Saul ‘Canelo’ Alvarez dominated Gennady Golovkin over 12 rounds to retain his undisputed super-middleweight crown.
It was the third encounter in Las Vegas between the modern-day greats with Alvarez claiming a second win following a controversial draw in the first bout.
After sidestepping a fightback from Golovkin in the later rounds, all three judges were in agreement, scoring it 116-112, 115-113, 115-113 for Alvarez.
“Thank you my friend, we gave the fans three great fights,” said the Mexican.
They shared a warm embrace after the fight, despite their rivalry turning sour in the four-year wait for the trilogy encounter, which saw Alvarez retain the IBF, WBA (Super), WBO and WBC titles.
Golovkin said: “I want to shake hands with Canelo. Congrats to all his team. He’s a real warrior – if you don’t understand that, you don’t understand nothing.”
Thrilling trilogy ends with a whimper
Despite a bitter build-up, the final chapter did not have the same bite as the contests in 2017 and 2018.
Alvarez, 32, took control from the first round, dominating an unusually passive Golovkin.
Golovkin was happy to “see the rounds slip away”, as Steve Bunce on BBC Radio 5 Live commentary put it, and at the halfway point the unified middleweight champion was experiencing a shutout.
Although showing no signs of hurting Golovkin, Alvarez set the pace and was particularly successful with his left hook.
Golovkin could not respond when Alvarez did land and after the eighth round the Kazakh’s trainer Johnathan Banks tried to rally his fighter, telling him “let’s go to work”.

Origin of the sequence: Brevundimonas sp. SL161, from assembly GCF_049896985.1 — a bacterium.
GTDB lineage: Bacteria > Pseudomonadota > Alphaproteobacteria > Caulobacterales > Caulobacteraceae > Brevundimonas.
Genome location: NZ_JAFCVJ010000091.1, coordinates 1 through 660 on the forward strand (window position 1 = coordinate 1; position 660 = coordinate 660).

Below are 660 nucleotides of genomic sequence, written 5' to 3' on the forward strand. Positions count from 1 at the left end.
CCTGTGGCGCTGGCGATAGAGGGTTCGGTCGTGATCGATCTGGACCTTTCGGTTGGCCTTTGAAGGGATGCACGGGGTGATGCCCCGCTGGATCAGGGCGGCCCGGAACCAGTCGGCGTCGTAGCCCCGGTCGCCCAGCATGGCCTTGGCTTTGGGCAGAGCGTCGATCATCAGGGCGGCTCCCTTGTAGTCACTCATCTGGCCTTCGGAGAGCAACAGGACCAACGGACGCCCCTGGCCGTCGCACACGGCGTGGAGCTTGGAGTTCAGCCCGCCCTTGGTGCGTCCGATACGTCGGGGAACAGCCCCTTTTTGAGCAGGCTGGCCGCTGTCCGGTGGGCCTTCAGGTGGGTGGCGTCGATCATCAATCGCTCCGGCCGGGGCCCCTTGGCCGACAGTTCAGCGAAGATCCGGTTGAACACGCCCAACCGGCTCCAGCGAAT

The 40-year-old tried to do just that and staged a fightback from the ninth round onwards, his famous stiff jab finally clicking into gear, troubling Alvarez and pushing him back.
Alvarez, however, while visibly tiring, was never hurt and going into the final round Golovkin was searching for what would have been the 38th knockout of a long career.
The T-Mobile Arena in Las Vegas had been an unhappy hunting ground for Golovkin, losing the rematch to Alvarez there in 2018 and being robbed of what many felt was a superb win in their first fight in 2017.
And it was to be another frustrating night for Golovkin, who lost for just the second time in his illustrious 45-fight career.
What next for Golovkin?
Many had felt Golovkin could walk away from the sport should he lose.
But he confirmed he had no intention of hanging up his gloves after Alvarez’s promise to send Golovkin into retirement with a knockout victory proved overzealous.
Golovkin, who stepped up to the 168lb super-middleweight division for the first time for this fight, is still the IBF, IBO and WBA (Super) champion at middleweight.
“Absolutely,” Golovkin said when asked he would continue fighting.
“I still have this fire burning within me. I have the passion for boxing. Don’t forget I have three belts at 160lbs. I feel great.
“I did not allow any serious shots. I’m tired, I’m fresh. I feel the strength and power within me. Of course if opportunity presents I will be looking to return in the ring.”
‘I need rest’ – Alvarez
Alvarez returned to winning ways after his move up to light heavyweight ended in defeat against WBA (Super) champion Dmitry Bivol last time out.
It was just the second loss of his career but the Mexican confirmed his next target is to avenge that defeat.
Russian Bivol, unbeaten in 20 fights, will first defend his title against Mexico’s Gilberto Ramirez on 5 November.
Alvarez, who revealed he had been suffering with a hand injury before his win over Golovkin, will look to fight Bivol on his return next year.
“I left everything in there. I need surgery on my hand, I’m not good in my left hand,” he said.
“Everybody knows [Bivol is the fight I want]. We’ll see what happens in that fight. But I need rest.
“It’s very important for my legacy, for my pride, for my family and my country. I will beat him.”